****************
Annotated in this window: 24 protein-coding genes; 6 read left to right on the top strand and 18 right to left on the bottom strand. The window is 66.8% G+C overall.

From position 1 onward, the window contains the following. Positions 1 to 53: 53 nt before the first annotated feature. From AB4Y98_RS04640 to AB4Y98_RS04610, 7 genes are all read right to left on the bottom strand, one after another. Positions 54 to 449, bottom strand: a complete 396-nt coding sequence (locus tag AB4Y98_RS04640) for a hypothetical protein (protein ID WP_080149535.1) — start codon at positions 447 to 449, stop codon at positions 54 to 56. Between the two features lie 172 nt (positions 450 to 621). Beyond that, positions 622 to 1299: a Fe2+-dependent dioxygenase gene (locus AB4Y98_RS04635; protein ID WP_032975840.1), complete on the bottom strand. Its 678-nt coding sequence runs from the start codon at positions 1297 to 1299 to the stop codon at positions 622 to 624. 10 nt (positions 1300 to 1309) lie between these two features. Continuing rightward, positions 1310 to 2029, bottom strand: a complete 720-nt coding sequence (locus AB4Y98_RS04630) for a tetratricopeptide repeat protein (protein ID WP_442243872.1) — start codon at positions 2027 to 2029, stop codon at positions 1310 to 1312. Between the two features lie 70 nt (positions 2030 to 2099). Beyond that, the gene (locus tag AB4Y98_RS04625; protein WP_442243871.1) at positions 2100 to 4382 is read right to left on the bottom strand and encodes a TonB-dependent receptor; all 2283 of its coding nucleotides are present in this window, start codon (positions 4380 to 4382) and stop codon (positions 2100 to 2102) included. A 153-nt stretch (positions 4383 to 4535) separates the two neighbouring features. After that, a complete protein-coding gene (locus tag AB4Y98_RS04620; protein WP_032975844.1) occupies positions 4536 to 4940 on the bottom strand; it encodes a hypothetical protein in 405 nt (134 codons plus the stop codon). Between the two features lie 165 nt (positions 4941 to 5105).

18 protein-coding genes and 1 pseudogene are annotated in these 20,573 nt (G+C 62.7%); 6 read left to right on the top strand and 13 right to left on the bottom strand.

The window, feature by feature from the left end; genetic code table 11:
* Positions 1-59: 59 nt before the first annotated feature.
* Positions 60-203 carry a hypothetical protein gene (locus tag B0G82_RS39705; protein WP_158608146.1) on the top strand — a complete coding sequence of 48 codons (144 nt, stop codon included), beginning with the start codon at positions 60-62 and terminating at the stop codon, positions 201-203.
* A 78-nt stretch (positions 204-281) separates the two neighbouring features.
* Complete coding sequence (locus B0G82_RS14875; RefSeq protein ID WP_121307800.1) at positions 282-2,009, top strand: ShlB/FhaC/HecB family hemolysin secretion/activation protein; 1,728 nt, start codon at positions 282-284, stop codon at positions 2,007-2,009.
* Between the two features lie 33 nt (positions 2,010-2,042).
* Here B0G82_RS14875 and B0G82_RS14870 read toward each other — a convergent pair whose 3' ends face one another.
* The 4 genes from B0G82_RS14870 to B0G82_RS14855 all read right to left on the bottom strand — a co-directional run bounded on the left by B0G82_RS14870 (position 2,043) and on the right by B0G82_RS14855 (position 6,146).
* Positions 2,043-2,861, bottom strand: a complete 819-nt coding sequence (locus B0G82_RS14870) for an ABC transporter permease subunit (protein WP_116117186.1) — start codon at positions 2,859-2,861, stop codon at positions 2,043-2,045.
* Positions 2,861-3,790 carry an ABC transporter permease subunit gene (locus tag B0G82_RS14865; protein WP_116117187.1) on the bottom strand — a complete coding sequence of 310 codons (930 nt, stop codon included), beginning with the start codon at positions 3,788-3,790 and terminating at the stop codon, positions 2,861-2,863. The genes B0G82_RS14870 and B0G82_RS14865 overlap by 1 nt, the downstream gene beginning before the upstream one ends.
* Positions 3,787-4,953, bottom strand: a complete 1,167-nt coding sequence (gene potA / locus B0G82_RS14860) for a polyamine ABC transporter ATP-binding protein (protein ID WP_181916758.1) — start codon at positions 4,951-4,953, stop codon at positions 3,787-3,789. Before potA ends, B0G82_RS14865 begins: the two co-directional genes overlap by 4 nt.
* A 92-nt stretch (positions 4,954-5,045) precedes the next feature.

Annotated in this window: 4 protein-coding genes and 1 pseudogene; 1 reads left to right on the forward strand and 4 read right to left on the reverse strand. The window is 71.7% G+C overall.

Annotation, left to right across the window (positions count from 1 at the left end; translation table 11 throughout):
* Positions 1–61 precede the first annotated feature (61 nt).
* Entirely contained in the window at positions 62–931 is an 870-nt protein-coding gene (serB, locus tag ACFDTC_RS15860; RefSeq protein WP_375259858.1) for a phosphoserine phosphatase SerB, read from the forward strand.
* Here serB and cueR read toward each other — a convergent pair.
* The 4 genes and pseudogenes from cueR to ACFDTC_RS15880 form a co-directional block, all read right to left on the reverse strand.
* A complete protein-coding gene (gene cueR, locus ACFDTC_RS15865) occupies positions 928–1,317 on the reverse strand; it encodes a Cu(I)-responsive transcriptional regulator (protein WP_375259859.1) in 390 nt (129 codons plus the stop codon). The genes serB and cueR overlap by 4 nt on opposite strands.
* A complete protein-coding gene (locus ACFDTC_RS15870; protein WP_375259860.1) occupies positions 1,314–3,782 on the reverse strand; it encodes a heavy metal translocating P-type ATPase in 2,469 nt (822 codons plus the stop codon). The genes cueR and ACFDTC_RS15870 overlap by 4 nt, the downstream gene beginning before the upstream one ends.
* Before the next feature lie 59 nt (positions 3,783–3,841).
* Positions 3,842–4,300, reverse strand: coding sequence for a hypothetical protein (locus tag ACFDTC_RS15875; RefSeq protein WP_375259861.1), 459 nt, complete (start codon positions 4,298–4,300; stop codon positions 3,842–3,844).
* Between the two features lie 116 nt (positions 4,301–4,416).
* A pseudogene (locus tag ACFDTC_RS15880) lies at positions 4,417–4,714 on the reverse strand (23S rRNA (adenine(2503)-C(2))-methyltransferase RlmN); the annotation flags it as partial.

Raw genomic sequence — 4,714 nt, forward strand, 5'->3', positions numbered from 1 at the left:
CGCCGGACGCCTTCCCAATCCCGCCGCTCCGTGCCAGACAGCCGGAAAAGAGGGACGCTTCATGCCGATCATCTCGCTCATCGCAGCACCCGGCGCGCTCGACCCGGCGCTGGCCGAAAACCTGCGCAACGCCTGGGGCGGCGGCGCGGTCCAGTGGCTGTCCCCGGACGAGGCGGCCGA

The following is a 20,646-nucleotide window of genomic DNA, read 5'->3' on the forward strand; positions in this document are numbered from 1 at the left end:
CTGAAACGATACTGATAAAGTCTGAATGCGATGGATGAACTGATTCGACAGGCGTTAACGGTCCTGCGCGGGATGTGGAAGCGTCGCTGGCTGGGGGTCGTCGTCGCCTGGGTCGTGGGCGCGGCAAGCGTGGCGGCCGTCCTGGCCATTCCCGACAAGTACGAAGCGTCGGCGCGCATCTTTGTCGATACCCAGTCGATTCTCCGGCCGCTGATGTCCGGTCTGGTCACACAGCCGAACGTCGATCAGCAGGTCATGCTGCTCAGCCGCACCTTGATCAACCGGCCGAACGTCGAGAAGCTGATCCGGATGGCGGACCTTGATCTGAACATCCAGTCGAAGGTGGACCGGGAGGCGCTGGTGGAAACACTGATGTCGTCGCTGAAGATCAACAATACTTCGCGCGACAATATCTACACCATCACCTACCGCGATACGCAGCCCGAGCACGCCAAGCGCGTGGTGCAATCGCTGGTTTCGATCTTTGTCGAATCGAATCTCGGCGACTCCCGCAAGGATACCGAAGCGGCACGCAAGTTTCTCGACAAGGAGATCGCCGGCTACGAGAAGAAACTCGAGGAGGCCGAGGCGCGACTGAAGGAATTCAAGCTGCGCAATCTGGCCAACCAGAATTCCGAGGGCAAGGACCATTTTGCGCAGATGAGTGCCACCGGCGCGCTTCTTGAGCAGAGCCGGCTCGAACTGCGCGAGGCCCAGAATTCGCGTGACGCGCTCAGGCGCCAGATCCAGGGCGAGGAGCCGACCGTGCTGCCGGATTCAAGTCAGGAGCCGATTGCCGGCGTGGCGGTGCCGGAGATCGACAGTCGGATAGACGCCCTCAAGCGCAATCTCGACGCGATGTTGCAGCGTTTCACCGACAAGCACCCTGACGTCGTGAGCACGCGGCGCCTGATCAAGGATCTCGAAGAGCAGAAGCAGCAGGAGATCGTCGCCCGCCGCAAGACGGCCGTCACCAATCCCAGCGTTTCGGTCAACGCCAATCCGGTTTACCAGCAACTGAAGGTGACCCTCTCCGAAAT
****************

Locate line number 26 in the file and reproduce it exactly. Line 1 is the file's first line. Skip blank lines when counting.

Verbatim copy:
* Between the two features lie 116 nt (positions 4,301–4,416).